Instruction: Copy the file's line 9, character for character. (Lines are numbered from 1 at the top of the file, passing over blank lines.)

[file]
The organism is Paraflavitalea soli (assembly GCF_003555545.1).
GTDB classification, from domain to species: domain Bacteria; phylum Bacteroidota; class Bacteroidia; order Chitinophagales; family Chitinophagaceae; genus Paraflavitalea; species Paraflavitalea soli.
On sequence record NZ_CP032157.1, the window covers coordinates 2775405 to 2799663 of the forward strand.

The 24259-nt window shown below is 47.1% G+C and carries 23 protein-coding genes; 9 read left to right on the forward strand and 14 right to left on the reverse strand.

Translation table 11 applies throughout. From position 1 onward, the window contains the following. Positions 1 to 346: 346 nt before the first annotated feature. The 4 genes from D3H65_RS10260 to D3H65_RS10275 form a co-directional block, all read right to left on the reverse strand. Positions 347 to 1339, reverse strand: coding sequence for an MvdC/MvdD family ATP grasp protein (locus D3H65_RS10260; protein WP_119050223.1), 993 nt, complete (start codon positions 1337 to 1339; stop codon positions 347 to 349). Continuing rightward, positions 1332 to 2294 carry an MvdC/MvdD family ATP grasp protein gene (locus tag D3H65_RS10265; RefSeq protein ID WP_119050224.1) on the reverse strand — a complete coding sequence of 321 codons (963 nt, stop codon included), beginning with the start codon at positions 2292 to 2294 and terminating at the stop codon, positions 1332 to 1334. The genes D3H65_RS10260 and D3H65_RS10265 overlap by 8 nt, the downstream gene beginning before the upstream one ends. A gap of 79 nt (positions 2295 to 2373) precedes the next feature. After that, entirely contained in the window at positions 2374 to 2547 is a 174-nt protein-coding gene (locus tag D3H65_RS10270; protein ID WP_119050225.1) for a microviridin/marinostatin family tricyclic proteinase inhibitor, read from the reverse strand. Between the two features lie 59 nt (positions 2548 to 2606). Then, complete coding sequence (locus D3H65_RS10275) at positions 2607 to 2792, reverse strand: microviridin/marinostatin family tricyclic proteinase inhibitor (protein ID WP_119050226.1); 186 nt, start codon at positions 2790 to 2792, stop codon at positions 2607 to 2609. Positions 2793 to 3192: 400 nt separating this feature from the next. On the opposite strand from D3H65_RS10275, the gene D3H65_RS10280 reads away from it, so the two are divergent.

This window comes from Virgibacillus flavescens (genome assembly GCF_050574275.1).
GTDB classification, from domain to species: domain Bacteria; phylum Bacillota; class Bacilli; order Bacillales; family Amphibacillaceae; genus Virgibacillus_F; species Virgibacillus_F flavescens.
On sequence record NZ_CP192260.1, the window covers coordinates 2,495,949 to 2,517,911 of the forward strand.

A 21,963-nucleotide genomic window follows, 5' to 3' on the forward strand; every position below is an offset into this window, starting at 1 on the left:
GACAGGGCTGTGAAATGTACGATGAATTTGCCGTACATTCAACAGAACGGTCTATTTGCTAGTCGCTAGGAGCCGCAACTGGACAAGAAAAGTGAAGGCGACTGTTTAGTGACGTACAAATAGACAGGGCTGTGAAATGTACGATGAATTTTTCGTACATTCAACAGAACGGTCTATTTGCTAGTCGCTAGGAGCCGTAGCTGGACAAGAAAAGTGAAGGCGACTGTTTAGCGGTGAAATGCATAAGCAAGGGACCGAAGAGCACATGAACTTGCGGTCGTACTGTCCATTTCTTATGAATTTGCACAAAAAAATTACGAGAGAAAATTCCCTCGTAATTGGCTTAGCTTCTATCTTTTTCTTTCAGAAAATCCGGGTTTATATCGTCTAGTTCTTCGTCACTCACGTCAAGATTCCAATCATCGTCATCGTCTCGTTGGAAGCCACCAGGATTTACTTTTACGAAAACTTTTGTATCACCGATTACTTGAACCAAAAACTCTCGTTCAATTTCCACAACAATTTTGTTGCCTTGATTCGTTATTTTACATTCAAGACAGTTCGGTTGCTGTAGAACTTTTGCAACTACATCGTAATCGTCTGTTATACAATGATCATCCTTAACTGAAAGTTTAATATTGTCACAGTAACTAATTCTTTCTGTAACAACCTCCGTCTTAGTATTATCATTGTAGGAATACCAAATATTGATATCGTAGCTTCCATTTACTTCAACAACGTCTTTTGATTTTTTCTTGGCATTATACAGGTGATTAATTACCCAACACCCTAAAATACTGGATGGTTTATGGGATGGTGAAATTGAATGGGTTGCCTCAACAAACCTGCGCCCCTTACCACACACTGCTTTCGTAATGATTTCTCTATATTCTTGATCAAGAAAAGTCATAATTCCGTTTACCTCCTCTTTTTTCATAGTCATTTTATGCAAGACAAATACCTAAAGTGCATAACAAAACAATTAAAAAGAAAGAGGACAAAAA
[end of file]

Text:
A 21,963-nucleotide genomic window follows, 5' to 3' on the forward strand; every position below is an offset into this window, starting at 1 on the left: